The government’s new bus strategy for England, announced on 15 March, has been met with a lukewarm response, to say the least.
Unite the Union, representing over 70,000 bus workers, pointed out that the new bus strategy will not reverse more than a decade of service cuts that have left many communities isolated.
The union did welcome the implicit admission that deregulation introduced in 1986, which allowed the market to dictate bus routes outside London, has been a failure. It also welcomed proposals to allow local authorities to introduce franchising similar to those arrangements in place in London, or enter into enhanced partnerships with operators which will help to stop cut-throat competition on profitable routes.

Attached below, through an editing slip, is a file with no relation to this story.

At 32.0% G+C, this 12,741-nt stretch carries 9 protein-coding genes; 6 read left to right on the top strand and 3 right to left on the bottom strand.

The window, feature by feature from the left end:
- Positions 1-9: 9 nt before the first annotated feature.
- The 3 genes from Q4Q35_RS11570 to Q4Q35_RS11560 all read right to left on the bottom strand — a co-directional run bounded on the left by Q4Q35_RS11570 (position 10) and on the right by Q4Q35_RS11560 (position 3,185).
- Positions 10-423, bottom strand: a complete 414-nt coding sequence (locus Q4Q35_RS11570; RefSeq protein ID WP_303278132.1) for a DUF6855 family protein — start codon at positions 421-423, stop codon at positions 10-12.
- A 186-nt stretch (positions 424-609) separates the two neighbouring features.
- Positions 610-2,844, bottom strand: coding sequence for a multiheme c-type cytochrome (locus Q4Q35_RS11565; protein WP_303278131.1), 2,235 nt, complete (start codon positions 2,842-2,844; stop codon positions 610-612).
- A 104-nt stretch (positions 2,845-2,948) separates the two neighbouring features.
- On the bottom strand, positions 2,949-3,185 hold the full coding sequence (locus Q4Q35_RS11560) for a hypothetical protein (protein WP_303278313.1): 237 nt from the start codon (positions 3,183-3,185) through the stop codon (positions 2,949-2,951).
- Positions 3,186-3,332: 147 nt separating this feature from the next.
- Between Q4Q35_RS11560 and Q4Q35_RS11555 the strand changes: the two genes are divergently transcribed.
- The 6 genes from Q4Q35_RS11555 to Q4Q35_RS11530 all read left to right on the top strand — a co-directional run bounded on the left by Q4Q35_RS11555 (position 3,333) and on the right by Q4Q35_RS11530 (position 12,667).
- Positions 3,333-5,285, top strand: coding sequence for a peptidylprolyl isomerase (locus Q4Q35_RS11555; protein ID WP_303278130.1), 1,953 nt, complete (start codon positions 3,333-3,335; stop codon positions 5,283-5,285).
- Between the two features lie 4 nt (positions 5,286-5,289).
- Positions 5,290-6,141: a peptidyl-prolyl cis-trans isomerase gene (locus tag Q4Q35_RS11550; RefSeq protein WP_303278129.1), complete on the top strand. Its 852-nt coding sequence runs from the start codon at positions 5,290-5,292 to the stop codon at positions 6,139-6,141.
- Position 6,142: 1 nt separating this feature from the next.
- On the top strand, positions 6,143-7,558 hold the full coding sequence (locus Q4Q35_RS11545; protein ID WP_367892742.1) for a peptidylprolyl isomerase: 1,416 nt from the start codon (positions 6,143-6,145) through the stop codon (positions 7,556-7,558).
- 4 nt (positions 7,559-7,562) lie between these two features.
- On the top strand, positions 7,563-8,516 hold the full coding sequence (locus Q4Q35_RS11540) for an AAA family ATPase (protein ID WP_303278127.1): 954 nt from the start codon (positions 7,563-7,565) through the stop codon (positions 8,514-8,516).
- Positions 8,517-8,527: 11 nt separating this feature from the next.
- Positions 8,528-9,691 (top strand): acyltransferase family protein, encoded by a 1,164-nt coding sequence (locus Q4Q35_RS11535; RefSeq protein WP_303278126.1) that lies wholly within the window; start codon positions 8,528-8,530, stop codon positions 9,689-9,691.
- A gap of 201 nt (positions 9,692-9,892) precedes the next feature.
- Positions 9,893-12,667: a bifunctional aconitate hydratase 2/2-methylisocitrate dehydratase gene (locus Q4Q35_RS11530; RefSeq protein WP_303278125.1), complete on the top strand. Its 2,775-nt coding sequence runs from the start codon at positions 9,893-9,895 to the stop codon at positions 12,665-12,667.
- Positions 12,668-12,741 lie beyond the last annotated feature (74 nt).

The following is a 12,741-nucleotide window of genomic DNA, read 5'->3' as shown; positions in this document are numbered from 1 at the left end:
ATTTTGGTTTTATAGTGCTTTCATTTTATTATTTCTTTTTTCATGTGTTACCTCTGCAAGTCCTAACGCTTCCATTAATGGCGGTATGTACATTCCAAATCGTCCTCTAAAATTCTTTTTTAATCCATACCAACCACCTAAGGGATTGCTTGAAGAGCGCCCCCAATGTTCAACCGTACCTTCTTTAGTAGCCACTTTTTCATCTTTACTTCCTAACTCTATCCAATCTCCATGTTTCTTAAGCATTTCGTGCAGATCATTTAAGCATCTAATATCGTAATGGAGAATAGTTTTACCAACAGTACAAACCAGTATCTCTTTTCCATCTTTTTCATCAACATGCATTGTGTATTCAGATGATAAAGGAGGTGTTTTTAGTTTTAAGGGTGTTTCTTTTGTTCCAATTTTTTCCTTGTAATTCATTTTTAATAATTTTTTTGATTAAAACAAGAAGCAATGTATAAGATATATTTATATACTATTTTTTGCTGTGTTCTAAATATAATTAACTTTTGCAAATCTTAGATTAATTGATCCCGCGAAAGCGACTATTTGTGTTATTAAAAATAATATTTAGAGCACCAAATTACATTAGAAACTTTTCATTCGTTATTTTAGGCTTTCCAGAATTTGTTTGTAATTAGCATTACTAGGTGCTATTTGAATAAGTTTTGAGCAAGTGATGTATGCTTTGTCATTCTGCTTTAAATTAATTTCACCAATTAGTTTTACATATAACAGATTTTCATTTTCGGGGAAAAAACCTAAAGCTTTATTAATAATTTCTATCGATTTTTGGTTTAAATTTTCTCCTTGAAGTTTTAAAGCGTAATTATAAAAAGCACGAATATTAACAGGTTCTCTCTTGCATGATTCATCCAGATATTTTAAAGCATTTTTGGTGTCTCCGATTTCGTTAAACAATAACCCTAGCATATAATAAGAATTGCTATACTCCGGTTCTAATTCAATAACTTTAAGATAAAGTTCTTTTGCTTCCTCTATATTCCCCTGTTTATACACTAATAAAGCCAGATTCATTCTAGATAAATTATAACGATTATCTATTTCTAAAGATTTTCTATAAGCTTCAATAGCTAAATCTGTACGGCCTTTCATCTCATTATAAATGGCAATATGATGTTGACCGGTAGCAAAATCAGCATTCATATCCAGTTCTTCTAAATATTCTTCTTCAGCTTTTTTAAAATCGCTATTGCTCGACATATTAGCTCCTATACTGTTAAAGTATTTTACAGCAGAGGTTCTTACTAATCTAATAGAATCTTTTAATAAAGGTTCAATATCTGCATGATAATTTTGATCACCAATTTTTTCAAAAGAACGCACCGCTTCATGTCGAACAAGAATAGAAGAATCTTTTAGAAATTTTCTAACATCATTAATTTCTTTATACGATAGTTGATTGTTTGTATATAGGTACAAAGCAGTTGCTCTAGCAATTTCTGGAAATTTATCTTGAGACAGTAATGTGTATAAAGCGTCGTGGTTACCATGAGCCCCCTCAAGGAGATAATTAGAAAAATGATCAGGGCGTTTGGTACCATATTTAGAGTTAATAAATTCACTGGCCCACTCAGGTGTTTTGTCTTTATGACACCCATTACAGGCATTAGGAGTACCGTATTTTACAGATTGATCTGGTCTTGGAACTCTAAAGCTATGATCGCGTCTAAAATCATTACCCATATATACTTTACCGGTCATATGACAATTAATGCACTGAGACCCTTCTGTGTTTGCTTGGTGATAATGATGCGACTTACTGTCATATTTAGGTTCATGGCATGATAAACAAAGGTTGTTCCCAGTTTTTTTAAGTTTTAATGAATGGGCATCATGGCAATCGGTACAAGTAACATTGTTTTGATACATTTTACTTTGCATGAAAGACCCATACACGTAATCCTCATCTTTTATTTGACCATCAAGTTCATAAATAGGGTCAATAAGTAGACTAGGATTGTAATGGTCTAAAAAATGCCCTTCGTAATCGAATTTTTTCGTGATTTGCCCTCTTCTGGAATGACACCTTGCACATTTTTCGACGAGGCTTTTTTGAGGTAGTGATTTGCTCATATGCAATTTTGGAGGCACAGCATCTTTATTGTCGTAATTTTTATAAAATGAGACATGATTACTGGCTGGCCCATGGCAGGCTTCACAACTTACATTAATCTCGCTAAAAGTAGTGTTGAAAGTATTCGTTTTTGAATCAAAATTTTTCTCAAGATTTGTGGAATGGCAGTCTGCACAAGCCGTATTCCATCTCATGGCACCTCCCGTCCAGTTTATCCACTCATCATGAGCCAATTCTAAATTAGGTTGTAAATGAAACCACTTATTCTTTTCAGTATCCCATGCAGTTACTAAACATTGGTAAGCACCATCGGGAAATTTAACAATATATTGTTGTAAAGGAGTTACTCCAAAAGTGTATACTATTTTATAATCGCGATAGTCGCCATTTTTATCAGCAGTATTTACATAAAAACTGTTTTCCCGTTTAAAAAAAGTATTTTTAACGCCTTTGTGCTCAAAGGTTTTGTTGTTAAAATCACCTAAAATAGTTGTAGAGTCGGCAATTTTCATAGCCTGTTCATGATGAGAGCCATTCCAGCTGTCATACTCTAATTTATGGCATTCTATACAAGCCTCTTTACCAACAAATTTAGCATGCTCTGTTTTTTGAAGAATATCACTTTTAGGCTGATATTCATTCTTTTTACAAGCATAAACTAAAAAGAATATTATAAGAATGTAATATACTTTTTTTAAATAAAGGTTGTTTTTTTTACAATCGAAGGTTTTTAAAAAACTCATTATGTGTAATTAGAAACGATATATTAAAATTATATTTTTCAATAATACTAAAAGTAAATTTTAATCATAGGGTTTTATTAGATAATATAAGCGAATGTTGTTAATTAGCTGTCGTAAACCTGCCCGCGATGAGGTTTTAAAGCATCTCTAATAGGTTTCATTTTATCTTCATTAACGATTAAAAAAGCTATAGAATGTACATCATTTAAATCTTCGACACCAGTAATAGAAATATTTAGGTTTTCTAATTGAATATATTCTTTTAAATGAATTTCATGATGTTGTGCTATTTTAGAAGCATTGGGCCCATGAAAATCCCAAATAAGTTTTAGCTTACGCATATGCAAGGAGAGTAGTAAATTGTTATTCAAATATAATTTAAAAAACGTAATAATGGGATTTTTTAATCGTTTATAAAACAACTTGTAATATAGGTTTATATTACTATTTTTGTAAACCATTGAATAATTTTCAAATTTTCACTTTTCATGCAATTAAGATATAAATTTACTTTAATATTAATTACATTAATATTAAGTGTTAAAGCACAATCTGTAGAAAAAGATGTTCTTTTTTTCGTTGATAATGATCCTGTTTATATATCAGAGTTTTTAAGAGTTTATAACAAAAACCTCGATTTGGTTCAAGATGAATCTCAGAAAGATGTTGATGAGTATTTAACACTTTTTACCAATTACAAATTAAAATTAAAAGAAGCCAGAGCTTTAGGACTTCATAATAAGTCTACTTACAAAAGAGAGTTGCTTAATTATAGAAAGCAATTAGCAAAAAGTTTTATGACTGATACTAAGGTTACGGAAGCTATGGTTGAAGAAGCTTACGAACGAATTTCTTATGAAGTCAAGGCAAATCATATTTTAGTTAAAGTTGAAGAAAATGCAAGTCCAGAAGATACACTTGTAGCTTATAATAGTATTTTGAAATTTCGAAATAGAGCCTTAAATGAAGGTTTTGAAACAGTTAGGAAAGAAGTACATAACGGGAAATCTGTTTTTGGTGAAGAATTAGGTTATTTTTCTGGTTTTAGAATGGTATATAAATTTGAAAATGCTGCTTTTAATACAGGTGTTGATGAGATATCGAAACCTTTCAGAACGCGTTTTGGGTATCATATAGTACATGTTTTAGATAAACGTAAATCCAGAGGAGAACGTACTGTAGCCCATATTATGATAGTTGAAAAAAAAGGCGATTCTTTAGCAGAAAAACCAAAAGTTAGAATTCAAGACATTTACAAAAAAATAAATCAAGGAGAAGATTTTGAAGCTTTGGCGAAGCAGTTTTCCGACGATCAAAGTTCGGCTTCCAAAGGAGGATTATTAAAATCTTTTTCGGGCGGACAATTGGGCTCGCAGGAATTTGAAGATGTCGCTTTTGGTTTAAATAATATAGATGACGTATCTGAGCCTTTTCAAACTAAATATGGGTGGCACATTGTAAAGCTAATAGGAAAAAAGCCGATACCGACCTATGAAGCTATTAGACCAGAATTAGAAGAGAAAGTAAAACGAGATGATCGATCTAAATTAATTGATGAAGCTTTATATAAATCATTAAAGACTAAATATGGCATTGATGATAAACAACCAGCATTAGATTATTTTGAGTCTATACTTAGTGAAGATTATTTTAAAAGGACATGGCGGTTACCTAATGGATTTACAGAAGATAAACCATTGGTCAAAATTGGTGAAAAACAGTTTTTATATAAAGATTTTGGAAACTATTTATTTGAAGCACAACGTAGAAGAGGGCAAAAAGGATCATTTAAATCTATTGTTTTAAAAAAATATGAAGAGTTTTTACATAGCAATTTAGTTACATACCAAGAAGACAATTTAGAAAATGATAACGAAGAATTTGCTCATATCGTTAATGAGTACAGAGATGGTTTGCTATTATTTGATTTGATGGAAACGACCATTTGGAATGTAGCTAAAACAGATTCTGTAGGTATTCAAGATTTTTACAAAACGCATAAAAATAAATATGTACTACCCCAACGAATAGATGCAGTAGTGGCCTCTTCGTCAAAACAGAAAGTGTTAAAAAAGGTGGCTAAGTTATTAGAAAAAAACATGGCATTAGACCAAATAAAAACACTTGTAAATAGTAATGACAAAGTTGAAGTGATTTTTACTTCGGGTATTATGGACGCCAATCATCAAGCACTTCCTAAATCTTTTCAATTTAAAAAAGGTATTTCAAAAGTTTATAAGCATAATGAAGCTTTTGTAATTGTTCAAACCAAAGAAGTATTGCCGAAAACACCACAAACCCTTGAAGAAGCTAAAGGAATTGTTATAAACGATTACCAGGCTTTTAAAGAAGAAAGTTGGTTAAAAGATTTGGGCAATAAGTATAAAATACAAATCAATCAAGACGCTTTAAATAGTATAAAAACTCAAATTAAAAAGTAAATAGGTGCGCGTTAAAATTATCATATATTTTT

But the franchising proposal was immediately undermined by bus giant Stagecoach, which has just launched legal action against the Greater Manchester Combined Authority. It is seeking a judicial review of the plans.
Unite is unhappy that the strategy fails to introduce minimum standards for bus drivers’ pay and conditions and ignores the growing crisis of fatigue, which results in accidents and leads to long-term health problems for drivers.
• A longer version of this article is on the web at www.cpbml.org.uk